Acorns During the Norman Conquest, the English carried dry acorns because they were a symbol of luck, prosperity and power.

Acorns During the Norman Conquest, the English carried dry acorns because they were a symbol of luck, prosperity and power.

Anglo-Saxon peasants. After the Norman conquest, Anglo-Norman (an insular Scandinavian influenced dialect of French) would persist as the language of administration. It would take some 400 years for the small Norman-French descended aristocracy to adopt the language of the majority (english). Conversely, many french words and spellings would find their way in to the english language, and French would continue to hold a prestige value. -DK

Anglo-Saxon peasants. After the Norman conquest, Anglo-Norman (an insular Scandinavian influenced dialect of French) would persist as the language of administration. It would take some 400 years for the small Norman-French descended aristocracy to adopt the language of the majority (english). Conversely, many french words and spellings would find their way in to the english language, and French would continue to hold a prestige value. -DK

The Battle of Hastings occurred on 14 October 1066 during the Norman conquest of England, between the Norman-French army of Duke William II of Normandy and the English army under King Harold II. It took place at Senlac Hill, approximately 7 miles (11 kilometres) northwest of Hastings, close to the present-day town of Battle, East Sussex, and was a decisive Norman victory.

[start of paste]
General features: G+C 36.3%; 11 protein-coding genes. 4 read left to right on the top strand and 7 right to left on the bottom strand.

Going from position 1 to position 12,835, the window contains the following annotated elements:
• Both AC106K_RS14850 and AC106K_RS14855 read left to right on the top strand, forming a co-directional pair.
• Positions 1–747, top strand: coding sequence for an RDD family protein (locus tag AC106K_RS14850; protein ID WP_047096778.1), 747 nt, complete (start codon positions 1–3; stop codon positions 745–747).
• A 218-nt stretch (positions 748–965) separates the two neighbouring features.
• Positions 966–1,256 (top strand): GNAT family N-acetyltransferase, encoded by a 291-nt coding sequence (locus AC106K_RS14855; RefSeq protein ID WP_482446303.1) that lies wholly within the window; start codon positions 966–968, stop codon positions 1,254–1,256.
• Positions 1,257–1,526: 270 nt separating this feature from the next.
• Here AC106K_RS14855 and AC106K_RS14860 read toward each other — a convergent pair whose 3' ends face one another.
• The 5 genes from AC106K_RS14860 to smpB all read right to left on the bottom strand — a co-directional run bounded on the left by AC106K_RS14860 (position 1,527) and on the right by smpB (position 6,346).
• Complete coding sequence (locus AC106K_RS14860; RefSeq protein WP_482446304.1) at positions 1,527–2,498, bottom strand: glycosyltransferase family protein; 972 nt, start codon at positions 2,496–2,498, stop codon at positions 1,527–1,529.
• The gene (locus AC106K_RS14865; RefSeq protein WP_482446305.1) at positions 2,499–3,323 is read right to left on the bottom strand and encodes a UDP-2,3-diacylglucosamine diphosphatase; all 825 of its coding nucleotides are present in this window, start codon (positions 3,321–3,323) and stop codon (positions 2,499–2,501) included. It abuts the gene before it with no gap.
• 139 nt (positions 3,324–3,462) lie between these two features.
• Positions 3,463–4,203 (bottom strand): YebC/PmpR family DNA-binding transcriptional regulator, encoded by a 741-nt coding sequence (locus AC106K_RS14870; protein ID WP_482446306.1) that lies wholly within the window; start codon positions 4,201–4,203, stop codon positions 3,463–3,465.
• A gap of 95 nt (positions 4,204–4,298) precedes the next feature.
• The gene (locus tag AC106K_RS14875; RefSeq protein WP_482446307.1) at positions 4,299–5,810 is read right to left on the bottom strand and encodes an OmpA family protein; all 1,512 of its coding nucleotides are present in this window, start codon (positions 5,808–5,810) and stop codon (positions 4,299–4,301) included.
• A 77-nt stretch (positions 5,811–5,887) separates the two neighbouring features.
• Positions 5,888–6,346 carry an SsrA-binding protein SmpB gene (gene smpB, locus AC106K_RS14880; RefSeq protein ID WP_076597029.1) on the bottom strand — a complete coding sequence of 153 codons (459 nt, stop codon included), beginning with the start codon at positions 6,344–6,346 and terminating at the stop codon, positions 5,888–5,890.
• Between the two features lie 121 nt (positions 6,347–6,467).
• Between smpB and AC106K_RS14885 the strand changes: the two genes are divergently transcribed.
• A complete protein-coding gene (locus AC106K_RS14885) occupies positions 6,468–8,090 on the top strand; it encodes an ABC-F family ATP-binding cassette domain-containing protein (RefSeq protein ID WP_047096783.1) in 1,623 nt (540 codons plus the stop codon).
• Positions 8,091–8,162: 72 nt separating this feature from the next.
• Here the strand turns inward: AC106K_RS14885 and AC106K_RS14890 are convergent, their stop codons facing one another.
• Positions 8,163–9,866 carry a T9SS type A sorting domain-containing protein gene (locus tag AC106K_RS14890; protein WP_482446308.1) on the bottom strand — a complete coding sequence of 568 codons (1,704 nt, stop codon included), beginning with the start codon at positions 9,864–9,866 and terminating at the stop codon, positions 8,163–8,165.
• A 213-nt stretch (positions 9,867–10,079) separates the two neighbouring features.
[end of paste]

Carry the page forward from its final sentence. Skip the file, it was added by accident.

The Battle of Hastings occurred on 14 October 1066 during the Norman conquest of England, between the Norman-French army of Duke William II of Normandy and the English army under King Harold II. It took place at Senlac Hill, approximately 7 miles (11 kilometres) northwest of Hastings, close to the present-day town of Battle, East Sussex, and was a decisive Norman victory.

William the Conqueror, Bayeux Tapestry.  A transition from Old English to Middle English began with the Norman Conquest of 1066. William the Conqueror (Duke of Normandy and, later, William I of England) invaded the island of Britain from his home base in northern France, and overthrew the Anglo-Saxon rulership of the island nation.

William the Conqueror, Bayeux Tapestry. A transition from Old English to Middle English began with the Norman Conquest of 1066. William the Conqueror (Duke of Normandy and, later, William I of England) invaded the island of Britain from his home base in northern France, and overthrew the Anglo-Saxon rulership of the island nation.

Robert Duke of Normandy Tomb, Gloucester Robert Curthose(c. 1051 – 3 February 1134), sometimes styled Robert II or Robert III, was the Duke of Normandy from 1087 until 1106 and an unsuccessful claimant to the throne of the Kingdom of England.

Robert Duke of Normandy Tomb, Gloucester Robert Curthose(c. 1051 – 3 February 1134), sometimes styled Robert II or Robert III, was the Duke of Normandy from 1087 until 1106 and an unsuccessful claimant to the throne of the Kingdom of England.

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